As far as what to expect, she explains that “financial therapy is more interactive than many types of traditional talk therapy. It sits somewhere between traditional psychotherapy and life coaching in terms of how it feels to be in the space with a financial therapist. There is time for contemplation and reflection, and there is time to look at the bookkeeping side of things. That being said, a financial therapist should not offer specific investment or financial advice.”

For anyone struggling with their relationship to money, Bryan-Podvin advises, “Be kind to yourself when you are getting clarity with your money. It’s a huge part of our lives and continues to be an area that is off-limits in conversations.” That’s part of why her job is such a necessity; she offers a safe space to talk about what is still such a taboo topic.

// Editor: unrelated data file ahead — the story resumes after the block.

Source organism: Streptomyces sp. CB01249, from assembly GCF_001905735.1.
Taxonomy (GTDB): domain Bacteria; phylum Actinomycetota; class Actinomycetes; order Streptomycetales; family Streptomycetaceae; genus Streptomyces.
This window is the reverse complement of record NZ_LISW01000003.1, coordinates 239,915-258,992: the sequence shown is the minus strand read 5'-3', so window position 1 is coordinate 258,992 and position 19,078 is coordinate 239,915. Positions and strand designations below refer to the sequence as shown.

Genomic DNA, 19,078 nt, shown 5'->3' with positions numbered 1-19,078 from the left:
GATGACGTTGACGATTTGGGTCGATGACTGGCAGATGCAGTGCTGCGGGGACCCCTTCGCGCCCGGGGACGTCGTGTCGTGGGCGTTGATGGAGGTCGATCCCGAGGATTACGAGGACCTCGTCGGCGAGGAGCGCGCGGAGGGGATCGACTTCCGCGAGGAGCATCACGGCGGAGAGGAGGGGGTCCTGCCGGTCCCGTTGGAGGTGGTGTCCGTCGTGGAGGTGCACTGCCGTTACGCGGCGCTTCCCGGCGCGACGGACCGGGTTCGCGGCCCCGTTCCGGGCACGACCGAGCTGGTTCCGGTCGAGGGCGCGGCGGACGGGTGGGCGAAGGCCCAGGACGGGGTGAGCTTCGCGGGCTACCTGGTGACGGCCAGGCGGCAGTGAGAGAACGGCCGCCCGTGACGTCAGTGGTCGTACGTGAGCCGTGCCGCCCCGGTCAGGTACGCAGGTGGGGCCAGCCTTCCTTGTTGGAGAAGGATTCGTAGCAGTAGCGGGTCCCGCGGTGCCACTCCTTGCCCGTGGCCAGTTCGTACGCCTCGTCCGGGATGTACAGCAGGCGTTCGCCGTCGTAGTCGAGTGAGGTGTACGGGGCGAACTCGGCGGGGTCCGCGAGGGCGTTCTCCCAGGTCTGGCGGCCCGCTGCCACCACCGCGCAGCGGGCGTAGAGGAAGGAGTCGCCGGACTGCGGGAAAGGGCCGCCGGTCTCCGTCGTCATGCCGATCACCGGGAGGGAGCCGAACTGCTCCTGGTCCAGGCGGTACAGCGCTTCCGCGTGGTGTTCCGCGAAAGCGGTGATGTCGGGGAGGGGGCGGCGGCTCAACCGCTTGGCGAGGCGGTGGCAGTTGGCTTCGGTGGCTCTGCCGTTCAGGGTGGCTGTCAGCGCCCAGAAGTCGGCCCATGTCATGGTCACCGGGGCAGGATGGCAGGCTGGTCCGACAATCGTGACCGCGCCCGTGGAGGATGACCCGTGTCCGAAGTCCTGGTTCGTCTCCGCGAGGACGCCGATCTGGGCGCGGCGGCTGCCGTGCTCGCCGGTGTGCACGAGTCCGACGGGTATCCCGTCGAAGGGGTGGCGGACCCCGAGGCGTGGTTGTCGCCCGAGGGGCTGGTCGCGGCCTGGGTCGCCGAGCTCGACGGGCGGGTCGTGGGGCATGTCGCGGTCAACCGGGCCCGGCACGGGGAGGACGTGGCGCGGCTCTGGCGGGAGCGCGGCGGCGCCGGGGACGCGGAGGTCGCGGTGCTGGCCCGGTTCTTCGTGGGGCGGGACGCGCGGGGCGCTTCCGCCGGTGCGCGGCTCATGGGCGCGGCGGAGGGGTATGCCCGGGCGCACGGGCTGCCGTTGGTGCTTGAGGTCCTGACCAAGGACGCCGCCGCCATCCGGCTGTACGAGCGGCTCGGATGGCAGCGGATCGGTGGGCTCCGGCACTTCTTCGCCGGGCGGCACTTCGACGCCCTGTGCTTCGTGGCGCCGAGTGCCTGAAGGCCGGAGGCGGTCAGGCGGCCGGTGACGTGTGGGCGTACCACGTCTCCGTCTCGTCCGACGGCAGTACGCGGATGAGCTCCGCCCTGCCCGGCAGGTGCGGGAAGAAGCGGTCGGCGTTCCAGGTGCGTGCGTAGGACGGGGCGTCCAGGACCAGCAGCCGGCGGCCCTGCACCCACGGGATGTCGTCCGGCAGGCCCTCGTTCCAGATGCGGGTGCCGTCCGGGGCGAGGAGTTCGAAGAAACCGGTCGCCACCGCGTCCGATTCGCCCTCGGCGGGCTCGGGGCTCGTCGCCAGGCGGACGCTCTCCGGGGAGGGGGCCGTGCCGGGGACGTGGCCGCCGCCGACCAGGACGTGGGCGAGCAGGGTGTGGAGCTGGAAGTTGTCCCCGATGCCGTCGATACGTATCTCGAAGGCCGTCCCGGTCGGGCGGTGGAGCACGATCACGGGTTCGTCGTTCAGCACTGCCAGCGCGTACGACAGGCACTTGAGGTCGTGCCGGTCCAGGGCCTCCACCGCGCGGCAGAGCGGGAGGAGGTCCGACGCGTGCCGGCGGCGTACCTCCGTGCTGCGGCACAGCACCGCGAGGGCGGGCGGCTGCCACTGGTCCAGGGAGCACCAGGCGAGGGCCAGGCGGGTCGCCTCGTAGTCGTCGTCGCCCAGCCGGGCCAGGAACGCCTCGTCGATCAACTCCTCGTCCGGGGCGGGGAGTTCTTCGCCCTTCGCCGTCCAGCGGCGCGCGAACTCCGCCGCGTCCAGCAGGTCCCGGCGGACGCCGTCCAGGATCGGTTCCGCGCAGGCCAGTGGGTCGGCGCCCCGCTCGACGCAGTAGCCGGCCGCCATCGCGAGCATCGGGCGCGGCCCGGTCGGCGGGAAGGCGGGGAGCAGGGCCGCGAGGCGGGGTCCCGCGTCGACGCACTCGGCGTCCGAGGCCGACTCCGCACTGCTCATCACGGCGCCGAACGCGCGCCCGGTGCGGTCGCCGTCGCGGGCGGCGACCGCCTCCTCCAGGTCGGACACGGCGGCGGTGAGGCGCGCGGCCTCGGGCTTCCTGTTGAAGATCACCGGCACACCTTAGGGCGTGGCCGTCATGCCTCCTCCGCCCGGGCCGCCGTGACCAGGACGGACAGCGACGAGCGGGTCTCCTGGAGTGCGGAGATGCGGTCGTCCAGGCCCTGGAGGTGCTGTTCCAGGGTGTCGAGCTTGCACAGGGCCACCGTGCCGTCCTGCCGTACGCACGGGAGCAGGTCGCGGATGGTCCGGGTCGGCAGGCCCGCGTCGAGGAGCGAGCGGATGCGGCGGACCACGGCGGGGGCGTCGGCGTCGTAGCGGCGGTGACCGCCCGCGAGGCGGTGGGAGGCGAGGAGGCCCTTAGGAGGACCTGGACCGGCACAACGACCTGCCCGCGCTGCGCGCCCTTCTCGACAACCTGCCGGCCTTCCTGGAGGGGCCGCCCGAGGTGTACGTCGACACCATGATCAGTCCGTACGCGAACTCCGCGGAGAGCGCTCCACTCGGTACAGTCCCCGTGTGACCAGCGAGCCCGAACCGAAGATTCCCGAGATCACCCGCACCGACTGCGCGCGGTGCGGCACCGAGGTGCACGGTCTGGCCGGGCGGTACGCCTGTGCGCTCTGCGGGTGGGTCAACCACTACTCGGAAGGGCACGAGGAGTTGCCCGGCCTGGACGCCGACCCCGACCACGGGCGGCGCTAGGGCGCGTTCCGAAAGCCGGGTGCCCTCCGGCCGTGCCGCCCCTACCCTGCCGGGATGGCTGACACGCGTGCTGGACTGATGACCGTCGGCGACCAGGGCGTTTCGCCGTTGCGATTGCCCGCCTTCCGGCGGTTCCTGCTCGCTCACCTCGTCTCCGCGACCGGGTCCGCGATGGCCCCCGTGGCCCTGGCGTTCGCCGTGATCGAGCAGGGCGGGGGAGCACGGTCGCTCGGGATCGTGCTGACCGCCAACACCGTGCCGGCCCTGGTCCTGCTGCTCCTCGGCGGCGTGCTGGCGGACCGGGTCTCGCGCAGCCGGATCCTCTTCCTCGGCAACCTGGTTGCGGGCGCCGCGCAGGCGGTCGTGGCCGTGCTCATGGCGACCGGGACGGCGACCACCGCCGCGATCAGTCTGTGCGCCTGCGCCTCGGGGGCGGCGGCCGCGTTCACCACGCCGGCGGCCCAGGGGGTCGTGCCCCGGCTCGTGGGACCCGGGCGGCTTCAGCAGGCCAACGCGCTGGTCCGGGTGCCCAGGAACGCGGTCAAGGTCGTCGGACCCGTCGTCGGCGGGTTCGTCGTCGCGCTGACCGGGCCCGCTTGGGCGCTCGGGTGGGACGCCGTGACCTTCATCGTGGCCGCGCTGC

“Be kind to yourself when you are getting clarity with your money.”

“Think about what you want your money to do for you,” she suggests. “Should it provide security, freedom, strength, peace, or something else? Once you know what values are important for you to align with your money, it becomes so much easier to look at the practical, black-and-white, bookkeeping side of things.”

Follow Lindsay Bryan-Podvin, LMSW on Instagram: @mindmoneybalance.

Kaitlin Willow

Kaitlin is Founder and Editor in Chief of The Vim. She works for Dermstore during the day and writes novels and short stories in the evenings. She lives in Long Beach, California with the coolest dog in the world, Benny. (Find him on Instagram: @bennythejetsetter)